Tuesday, October 28, 2014
Two salient, if seemingly paradoxical points:
1. I adore Taylor Swift.
2. I despise contemporary country music.
As to the first point, I realize that's it's not...ahem..."normal" for a 38-year-old husband and father to have so much love for the musical stylings of a 24-year-old whose core demographic is teen girls. What can I say? Shame and I parted ways long ago. Her music fills me with joy. It makes about as much sense to fight that as it does to resist playing with a newborn puppy or to refuse to celebrate a walk-off home run.
Of course, the second point would seem to contradict the first. Swift has long been classified a country music star, with the Nashville-launched career to back it up. But the music industry's worst-kept secret is that her music has gotten steadily more poppy since her unremarkable debut album. Think of the songs that rocketed her into the stratosphere: "Love Story," "You Belong With Me," "Back to December," etc. Yeah, there's a banjo here or there, but those are pop/rock tunes.
How do I measure that? Well, Carrie Underwood, Blake Shelton, Kenny Chesney, et al. make me nauseous. I can't stand that nasal twang, the discordant jangle, or the lyrics that appeal to the absolute lowest American common denominator ("trucks," "boots," "jeans," "chicks," "beer," etc.).
Starting with Fearless and continuing with Speak Now, Swift gradually disassociated herself from the mainstream country rabble, even as she showed up to accept her CMA awards. Still, her country roots crept in around the edges or even came to the fore on occasional tunes such as "Mean." When done well, country music showcases the struggle and soul of the American heartland. Swift isn't Johnny Cash, but there is an authenticity to her music that makes her unique amongst her pop starlet peers. Say what you want about her, but she writes her own songs, and they're deeply personal. In fact, that's usually the most frequent criticism of her catalog: "Another song about an ex?"
She left almost any semblance of traditional country sound behind in her last album, Red. Its three biggest hits ("We Are Never Ever Getting Back Together," "22," and "I Knew You Were Trouble") aren't country in the slightest. Thus, it made sense when she announced that 1989 would be her first completely pop album.
Is it ever. 1989 positively shimmers. There's not a single clunker contained within the album's 13 glossy tracks. It showcases the best production values money can buy. I'm not being hyperbolic when I write that literally every track is a potential hit single, although my money's on the insanely catchy "All You Had to Do Was Stay" to be the album's signature single, after the already colossal "Shake it Off." Other strong contenders are the sunny "How You Get the Girl" and the cheeky "Blank Space," where Swift asserts "I could make the bad guys good for a weekend."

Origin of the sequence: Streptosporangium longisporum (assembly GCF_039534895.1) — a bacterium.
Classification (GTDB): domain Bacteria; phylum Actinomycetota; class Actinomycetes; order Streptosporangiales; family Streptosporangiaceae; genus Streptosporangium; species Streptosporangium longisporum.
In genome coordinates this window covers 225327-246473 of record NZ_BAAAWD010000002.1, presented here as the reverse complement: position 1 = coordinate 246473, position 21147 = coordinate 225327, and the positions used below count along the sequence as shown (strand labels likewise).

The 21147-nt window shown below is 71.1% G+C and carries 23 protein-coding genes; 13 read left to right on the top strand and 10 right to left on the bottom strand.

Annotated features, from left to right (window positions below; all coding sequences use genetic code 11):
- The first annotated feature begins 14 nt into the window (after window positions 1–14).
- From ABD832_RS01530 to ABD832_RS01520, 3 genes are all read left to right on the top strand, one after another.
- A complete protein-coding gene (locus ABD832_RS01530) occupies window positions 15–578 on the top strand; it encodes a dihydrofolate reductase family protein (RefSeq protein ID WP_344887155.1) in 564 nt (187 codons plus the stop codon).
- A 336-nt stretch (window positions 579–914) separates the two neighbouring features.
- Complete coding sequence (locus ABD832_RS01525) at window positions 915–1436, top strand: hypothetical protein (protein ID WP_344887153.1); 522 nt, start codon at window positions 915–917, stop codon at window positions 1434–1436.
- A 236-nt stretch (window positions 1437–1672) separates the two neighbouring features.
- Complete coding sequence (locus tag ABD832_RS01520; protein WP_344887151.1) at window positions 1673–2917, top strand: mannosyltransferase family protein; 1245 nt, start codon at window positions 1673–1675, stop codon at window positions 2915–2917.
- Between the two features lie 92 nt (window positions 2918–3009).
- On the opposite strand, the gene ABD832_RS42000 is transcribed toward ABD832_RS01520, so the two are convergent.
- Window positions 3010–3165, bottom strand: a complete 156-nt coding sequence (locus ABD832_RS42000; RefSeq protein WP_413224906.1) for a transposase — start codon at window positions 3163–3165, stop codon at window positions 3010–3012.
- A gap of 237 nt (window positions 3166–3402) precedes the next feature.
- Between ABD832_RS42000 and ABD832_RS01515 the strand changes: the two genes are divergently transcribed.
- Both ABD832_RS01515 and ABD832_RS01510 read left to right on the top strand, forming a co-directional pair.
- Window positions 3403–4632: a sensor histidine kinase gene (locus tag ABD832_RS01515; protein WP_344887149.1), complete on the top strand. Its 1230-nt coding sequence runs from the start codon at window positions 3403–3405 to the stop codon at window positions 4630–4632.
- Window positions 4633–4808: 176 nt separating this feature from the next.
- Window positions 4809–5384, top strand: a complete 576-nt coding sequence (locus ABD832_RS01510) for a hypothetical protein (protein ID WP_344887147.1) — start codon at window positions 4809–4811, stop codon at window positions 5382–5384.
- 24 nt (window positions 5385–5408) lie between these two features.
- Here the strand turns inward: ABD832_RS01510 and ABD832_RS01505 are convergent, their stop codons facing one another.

Swift's critics will be surprised at the lack of breakup drama on 1989. She's apparently spent the last year-and-a-half enjoying the Big Apple and staying out of the tabloids by completely neglecting a love life. Indeed, she wallows knowingly in her public perception. On "Shake it Off" she acknowledges the haters: "I go on too many dates/But I can't make 'em stay/That's what people say." She's even more playful on "Blank Space" when she coos, "Got a long list of ex-lovers/They'll tell you I'm insane/Cause you know I love the players/And you love the game."
The departure from banjos and fiddles to the electronic sound of the album has its benefits. The vocal effects effectively hide that Swift isn't a world-class singer (that's perhaps putting it mildly) while utilizing her bouncy lilt on sweetly repetitive tracks like "Out of the Woods" Most thankfully of all, 1989 doesn't fall prey to the dubstep trend. I was worried after the success of dubstep-lite "I Knew You Were Trouble" that this new album would be full of "waiting for the drop," like so much of current Top-40 radio airplay. The fact that it doesn't succumb to the latest fad means it has a much better chance at timelessness.
However, there's a trade off to be made for this much sweet pop goodness. Swift has sold off a bit of her Taylor-ness to make a record this clean and pretty. For instance, my favorite tune on Red is the ballad "All Too Well." It's set to a lone piano and a soft guitar and features the devastating couplet "You call me up again just to break me like a promise/So casually cruel in the name of being honest." There's real pain in Swift's tortured wail.
There's simply nothing like that on 1989. The closest Swift comes is on "I Wish You Would" when she sings, "You always knew how to push my buttons/You give me everything and nothing." She should sound angry, but the smoothly pulsing synth robs the song of any real torment.
Additionally, there's a touch of anonymity to some of the tracks. For instance, the opener "Welcome to New York" could just as easily be a Katy Perry tune. Ditto for "Style" and "Bad Blood," which would sound more or less the same if sung by Demi Lovato or Selena Gomez.
1989 isn't a disappointment, but let's hope that Swift hasn't settled for being Queen of the Pop Princesses. I've come the realization that I prefer my Swift poppy with just a touch of country soul.
Now I just have to listen to it 50 more times to be sure.
Nolanometer Final Grade: B